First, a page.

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Published July 20, 2020
WASHINGTON, July 20, 2020 – Before the Coronavirus disease 2019 (COVID-19) pandemic, many older Americans and people with chronic diseases were foregoing their prescribed medications due to high out-of-pocket costs. The ongoing pandemic has only exacerbated prescription drug affordability concerns. This is the impetus behind the Alliance for Aging Research (the “Alliance”), along with 48 partner organizations, in urging Congress to make two key reforms to Medicare Part D in the next COVID-19 financial relief package.
The reforms were detailed in a letter sent today from the Alliance-convened Project LOOP (Lowering Out-of-Pocket Costs) initiative. The letter asks Congressional leaders – Speaker of the House Nancy Pelosi, Minority Leader Kevin McCarthy, Majority Leader Mitch McConnell, and Minority Leader Chuck Schumer – to address out-of-pocket (OOP) costs in Medicare Part D by placing a cap on beneficiaries’ costs and providing the option to smooth costs over the course of a year. While the timing and content of the next relief package are still under consideration, health care affordability should be addressed in addition to priorities like education and jobless benefits.
The COVID-19 pandemic has made already high OOP costs even less affordable, especially for older Americans on fixed incomes and those living with chronic diseases like diabetes, heart disease, and chronic obstructive pulmonary disease. Before the pandemic, 1 in 5 adults age 60 and older reported struggling to afford their prescription drugs, and in many cases abandoned treatment altogether, leading to life-threatening consequences. Not filling, delaying, or curtailing the use of prescription medications can have life-threatening consequences. As a result, excessive OOP costs can lead to patients making difficult choices between financial solvency and their health.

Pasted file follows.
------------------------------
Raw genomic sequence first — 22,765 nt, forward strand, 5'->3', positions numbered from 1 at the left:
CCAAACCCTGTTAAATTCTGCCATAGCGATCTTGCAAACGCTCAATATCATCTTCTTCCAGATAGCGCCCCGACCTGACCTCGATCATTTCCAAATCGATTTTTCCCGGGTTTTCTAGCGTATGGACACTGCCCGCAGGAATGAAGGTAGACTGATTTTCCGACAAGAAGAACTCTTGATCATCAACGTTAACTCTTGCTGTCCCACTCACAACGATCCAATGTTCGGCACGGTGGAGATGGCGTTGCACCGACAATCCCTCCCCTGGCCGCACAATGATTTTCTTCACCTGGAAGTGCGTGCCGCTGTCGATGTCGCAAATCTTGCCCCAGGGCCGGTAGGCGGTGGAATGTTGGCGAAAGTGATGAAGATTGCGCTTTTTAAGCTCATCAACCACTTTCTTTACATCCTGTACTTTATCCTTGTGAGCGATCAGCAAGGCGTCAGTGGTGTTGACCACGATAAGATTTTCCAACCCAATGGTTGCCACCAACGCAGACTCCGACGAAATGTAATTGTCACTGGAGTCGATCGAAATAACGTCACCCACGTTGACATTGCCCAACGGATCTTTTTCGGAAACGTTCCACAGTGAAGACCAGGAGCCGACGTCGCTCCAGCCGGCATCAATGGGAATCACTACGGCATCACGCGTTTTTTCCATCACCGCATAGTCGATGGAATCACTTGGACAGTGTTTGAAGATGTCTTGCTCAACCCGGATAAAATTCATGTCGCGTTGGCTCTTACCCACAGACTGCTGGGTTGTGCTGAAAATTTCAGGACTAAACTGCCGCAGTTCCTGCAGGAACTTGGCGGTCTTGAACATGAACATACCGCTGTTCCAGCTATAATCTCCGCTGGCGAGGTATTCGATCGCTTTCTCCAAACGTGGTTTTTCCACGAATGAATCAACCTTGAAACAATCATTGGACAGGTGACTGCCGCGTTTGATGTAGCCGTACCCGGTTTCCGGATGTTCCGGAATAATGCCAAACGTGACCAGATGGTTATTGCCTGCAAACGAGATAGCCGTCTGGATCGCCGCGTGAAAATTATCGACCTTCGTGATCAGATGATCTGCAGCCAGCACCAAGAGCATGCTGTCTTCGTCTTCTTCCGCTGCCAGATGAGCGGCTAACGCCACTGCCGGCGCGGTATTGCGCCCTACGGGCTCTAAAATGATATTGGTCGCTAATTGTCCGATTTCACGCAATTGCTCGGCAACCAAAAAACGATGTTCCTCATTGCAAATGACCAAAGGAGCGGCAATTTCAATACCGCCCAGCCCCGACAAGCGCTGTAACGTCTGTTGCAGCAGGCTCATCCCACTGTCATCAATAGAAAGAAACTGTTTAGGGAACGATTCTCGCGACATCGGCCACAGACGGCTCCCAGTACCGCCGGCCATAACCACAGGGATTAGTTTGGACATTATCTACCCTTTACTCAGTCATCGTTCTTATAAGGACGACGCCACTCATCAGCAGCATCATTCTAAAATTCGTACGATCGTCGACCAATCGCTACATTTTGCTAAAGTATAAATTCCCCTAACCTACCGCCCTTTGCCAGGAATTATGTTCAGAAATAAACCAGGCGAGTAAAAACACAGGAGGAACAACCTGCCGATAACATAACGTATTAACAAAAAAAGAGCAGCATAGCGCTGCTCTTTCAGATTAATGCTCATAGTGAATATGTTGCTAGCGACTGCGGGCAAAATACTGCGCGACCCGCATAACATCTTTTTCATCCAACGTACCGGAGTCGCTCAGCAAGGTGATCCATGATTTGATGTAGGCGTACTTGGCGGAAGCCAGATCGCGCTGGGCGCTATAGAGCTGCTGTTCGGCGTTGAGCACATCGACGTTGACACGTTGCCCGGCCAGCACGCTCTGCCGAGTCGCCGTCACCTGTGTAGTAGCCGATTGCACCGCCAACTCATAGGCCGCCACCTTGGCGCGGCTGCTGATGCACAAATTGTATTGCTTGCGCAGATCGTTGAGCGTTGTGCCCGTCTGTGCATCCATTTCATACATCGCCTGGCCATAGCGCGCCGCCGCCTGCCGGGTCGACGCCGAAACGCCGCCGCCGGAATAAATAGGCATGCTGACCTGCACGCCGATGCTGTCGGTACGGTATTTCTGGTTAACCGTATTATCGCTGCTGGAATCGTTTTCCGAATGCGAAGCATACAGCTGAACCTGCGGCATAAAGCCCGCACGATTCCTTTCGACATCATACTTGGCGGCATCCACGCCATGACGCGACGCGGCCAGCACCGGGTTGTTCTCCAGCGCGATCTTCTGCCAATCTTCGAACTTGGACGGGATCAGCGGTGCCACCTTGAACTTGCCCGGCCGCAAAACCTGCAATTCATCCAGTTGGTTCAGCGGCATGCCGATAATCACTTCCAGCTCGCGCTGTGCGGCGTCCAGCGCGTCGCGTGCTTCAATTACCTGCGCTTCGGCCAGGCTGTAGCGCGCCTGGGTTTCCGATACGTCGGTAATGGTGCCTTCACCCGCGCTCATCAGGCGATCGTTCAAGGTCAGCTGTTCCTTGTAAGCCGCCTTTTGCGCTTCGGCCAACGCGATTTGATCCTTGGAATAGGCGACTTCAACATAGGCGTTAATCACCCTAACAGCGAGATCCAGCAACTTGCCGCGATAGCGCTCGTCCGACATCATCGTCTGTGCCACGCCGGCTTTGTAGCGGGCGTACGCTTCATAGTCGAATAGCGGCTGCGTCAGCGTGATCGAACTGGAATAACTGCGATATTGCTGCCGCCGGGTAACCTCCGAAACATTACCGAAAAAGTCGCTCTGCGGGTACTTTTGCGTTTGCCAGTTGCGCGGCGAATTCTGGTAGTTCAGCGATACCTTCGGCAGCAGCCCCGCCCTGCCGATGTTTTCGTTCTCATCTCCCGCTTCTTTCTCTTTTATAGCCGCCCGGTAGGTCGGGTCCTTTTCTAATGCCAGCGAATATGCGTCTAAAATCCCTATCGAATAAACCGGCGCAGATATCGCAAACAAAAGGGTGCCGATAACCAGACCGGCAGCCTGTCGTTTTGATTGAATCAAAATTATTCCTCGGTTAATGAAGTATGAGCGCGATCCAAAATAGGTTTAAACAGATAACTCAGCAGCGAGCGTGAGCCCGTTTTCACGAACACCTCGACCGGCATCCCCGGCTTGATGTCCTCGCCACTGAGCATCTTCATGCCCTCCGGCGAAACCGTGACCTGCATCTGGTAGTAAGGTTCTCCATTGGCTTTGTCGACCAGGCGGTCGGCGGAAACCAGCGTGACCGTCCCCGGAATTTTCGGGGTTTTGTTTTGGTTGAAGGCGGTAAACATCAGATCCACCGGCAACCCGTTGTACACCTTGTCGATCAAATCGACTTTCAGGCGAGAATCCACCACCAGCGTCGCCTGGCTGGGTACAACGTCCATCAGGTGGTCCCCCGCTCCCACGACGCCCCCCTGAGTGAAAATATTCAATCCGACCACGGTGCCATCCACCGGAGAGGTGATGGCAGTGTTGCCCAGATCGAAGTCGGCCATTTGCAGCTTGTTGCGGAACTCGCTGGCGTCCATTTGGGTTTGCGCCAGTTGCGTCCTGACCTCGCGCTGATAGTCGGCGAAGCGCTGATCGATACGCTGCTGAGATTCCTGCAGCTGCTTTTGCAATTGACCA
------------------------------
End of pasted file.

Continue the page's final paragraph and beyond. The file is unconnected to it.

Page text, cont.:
COVID-19 has intensified the burden of out-of-pocket costs for patients, further amplified by the accompanying economic downturn. Though Medicare covers necessary services in case of COVID-19 infection, patients are still responsible for copayments and deductibles.
“The pandemic has disproportionately impacted older Americans and those living with chronic disease, making a bad situation worse for Medicare beneficiaries,” says Susan Peschin, MHS, Alliance president and CEO. “Alleviating patients’ financial strain is not just the right thing to do—it is essential. Congress needs to act now. It simply cannot wait any longer.”
The letter released today implores Congress to create an annual cap on patient costs and a smoothing mechanism in Medicare Part D. Instituting a cap on the total costs that patients are required to pay each year would help beneficiaries afford the medicines they need rather than forcing beneficiaries to abandon treatment due to financial strain.
In addition, a smoothing mechanism would help spread out the cost of prescription drugs over time, like a monthly payment plan. It would ensure patients are not required to pay an entire year’s worth of out-of-pocket costs in January or upon starting a new course of treatment. These proposed policy solutions would provide financial security for the most vulnerable patients and ensure access to needed medicines.
Project LOOP also cautions in the letter that solutions to OOP costs should not be accompanied by proposals such as international reference pricing which relies on methodologies that devalue patients based on their disability, age, or chronic illness and potentially limits access to treatment. Rather, beneficiaries ought to have equitable coverage for medically necessary treatments without regard to personal characteristics or health status.
The following organizations signed the Project LOOP letter: